Not Every Low-Income Student Who Makes it to College makes it through College

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Today, The New York Times shared the stories of Angelica, Bianca and Melissa, who despite being academically prepared for college, faced other obstacles that have hindered them from obtaining their degrees. These stories are not atypical. I’m afraid they continue to disproportionately affect students from low-income households because of what Maslow describes as “safety needs” aren’t met. I know that there is more we can do to support our students in selecting the right colleges to fit their circumstances and ensure they graduate once they get there.

Check their stories below:

GALVESTON, Tex. — Angelica Gonzales marched through high school in Goth armor — black boots, chains and cargo pants — but undermined her pose of alienation with a place on the honor roll. She nicknamed herself after a metal band and vowed to become the first in her family to earn a college degree.
“I don’t want to work at Walmart” like her mother, she wrote to a school counselor.

Weekends and summers were devoted to a college-readiness program, where her best friends, Melissa O’Neal and Bianca Gonzalez, shared her drive to “get off the island” — escape the prospect of dead-end lives in luckless Galveston. Melissa, an eighth-grade valedictorian, seethed over her mother’s boyfriends and drinking, and Bianca’s bubbly innocence hid the trauma of her father’s death. They stuck together so much that a tutor called them the “triplets.”

Low-income strivers face uphill climbs, especially at Ball High School, where a third of the girls’ class failed to graduate on schedule. But by the time the triplets donned mortarboards in the class of 2008, their story seemed to validate the promise of education as the great equalizer.
Angelica, a daughter of a struggling Mexican immigrant, was headed to Emory University. Bianca enrolled in community college, and Melissa left for Texas State University, President Lyndon B. Johnson’s alma mater.

“It felt like we were taking off, from one life to another,” Melissa said. “It felt like, ‘Here we go!’ ”

Four years later, their story seems less like a tribute to upward mobility than a study of obstacles in an age of soaring economic inequality. Not one of them has a four-year degree. Only one is still studying full time, and two have crushing debts. Angelica, who left Emory owing more than $60,000, is a clerk in a Galveston furniture store.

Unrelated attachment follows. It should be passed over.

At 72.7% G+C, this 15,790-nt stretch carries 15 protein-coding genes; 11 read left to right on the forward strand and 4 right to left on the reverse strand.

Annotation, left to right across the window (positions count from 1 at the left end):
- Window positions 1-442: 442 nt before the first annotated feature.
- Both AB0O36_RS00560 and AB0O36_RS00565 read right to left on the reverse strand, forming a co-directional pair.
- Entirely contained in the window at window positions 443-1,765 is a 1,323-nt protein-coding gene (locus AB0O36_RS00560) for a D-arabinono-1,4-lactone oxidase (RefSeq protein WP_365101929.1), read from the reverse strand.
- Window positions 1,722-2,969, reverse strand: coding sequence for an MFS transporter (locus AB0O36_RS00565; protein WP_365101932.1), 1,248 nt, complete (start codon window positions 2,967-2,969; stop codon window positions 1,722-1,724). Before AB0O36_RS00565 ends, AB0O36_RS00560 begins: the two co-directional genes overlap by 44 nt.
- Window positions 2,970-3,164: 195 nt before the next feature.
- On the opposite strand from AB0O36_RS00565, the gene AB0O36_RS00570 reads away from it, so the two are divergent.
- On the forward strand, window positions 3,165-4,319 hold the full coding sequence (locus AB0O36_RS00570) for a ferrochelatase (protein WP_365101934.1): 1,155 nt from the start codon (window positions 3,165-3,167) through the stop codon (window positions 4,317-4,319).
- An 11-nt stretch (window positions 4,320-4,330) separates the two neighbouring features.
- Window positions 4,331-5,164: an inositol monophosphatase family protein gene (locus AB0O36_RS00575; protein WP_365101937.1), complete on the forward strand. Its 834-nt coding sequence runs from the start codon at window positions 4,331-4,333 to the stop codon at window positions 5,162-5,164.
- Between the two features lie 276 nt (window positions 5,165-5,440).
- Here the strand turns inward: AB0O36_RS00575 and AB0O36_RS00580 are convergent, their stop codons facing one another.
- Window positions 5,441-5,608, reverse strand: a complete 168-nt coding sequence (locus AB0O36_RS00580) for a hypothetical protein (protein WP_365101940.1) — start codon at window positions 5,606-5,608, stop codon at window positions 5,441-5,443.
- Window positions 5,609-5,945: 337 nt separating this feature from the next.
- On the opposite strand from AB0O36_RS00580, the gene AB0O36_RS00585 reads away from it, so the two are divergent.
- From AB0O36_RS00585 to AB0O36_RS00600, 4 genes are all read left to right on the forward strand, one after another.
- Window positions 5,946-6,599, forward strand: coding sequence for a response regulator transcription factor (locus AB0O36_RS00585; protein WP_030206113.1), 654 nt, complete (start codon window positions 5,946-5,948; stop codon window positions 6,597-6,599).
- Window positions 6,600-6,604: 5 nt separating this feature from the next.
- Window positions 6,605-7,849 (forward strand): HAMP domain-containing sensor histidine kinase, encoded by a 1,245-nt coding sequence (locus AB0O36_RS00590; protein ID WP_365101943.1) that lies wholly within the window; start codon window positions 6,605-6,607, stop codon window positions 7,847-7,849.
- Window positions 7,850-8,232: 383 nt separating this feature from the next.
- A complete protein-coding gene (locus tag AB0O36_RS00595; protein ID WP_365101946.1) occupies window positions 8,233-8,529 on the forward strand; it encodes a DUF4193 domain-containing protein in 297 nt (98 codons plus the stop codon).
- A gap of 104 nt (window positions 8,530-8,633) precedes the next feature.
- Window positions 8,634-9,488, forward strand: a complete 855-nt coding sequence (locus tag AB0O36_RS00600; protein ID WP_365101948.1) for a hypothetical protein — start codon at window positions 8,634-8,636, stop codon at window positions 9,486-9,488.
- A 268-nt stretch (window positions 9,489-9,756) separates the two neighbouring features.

Each showed the ability to do college work, even excel at it. But the need to earn money brought one set of strains, campus alienation brought others, and ties to boyfriends not in school added complications. With little guidance from family or school officials, college became a leap that they braved without a safety net.

The story of their lost footing is also the story of something larger — the growing role that education plays in preserving class divisions. Poor students have long trailed affluent peers in school performance, but from grade-school tests to college completion, the gaps are growing. With school success and earning prospects ever more entwined, the consequences carry far: education, a force meant to erode class barriers, appears to be fortifying them.

“Everyone wants to think of education as an equalizer — the place where upward mobility gets started,” said Greg J. Duncan, an economist at the University of California, Irvine. “But on virtually every measure we have, the gaps between high- and low-income kids are widening. It’s very disheartening.”

The growing role of class in academic success has taken experts by surprise since it follows decades of equal opportunity efforts and counters racial trends, where differences have narrowed. It adds to fears over recent evidence suggesting that low-income Americans have lower chances of upward mobility than counterparts in Canada and Western Europe.

Read more of For Many Poor Students, Leap to College Ends in a Hard Fall

How can we ensure that students who make it to college, make it through college?

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Many of My Friends Didn’t Attend College

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My high school has the lowest college-going rate in rural Cumberland County, N.J. This is the same rank the school had when I graduated in 2004 and it’s the same rank it has now. So when I read a recent post on Education Week by Sarah Sparks titled, “Why Do Academically Promising Students Not Choose College?” I was immediately reminded of my high school. Many of my capable peers did not attend college or some enrolled in less prestigious institutions for a variety of reasons. Nevertheless, the reason I work in the field of education is because I’ve always believed in my peers and in students who attend schools like the ones in my hometown. I know that their life’s outcomes do not need to continue a path of poverty. With community and school supports, they can stop the cycle of poverty and put their family on the path to achieving the America Dream.

Sarah’s piece highlights a recent Harvard Study that reveals sheds light on the reality for students attending high schools like the one on my hometown. Many of them could go to college, but instead choose not to. Here’s what she had to say:

[Researchers from Harvard’s Center on Education Policy] found that, of students who showed academic potential;as judged by their cumulative high school GPAs and math and verbal SAT scores—18 percent enrolled in less-selective four-year colleges, two-year institutions or no higher education at all. Moreover, students who chose less-selective colleges were less likely to continue through to earn a diploma.